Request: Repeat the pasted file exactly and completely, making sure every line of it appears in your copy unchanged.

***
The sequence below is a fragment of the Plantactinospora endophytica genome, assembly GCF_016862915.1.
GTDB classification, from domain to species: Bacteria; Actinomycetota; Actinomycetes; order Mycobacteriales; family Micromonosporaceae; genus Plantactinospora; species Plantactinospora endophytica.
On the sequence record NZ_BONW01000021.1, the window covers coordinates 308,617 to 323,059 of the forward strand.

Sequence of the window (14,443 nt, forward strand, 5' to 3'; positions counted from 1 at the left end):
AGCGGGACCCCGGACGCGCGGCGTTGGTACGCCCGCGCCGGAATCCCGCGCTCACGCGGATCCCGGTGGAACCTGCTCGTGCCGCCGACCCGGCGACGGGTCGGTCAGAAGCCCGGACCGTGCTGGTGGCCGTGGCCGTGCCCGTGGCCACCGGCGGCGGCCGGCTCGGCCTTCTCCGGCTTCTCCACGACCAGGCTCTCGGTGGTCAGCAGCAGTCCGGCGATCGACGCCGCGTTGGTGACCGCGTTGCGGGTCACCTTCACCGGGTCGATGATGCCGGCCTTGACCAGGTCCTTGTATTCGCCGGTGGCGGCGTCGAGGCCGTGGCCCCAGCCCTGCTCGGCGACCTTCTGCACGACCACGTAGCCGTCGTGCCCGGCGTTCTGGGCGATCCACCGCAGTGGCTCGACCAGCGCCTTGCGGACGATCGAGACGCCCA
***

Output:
The sequence below is a fragment of the Plantactinospora endophytica genome, assembly GCF_016862915.1.
GTDB classification, from domain to species: Bacteria; Actinomycetota; Actinomycetes; order Mycobacteriales; family Micromonosporaceae; genus Plantactinospora; species Plantactinospora endophytica.
On the sequence record NZ_BONW01000021.1, the window covers coordinates 308,617 to 323,059 of the forward strand.

Sequence of the window (14,443 nt, forward strand, 5' to 3'; positions counted from 1 at the left end):
AGCGGGACCCCGGACGCGCGGCGTTGGTACGCCCGCGCCGGAATCCCGCGCTCACGCGGATCCCGGTGGAACCTGCTCGTGCCGCCGACCCGGCGACGGGTCGGTCAGAAGCCCGGACCGTGCTGGTGGCCGTGGCCGTGCCCGTGGCCACCGGCGGCGGCCGGCTCGGCCTTCTCCGGCTTCTCCACGACCAGGCTCTCGGTGGTCAGCAGCAGTCCGGCGATCGACGCCGCGTTGGTGACCGCGTTGCGGGTCACCTTCACCGGGTCGATGATGCCGGCCTTGACCAGGTCCTTGTATTCGCCGGTGGCGGCGTCGAGGCCGTGGCCCCAGCCCTGCTCGGCGACCTTCTGCACGACCACGTAGCCGTCGTGCCCGGCGTTCTGGGCGATCCACCGCAGTGGCTCGACCAGCGCCTTGCGGACGATCGAGACGCCCA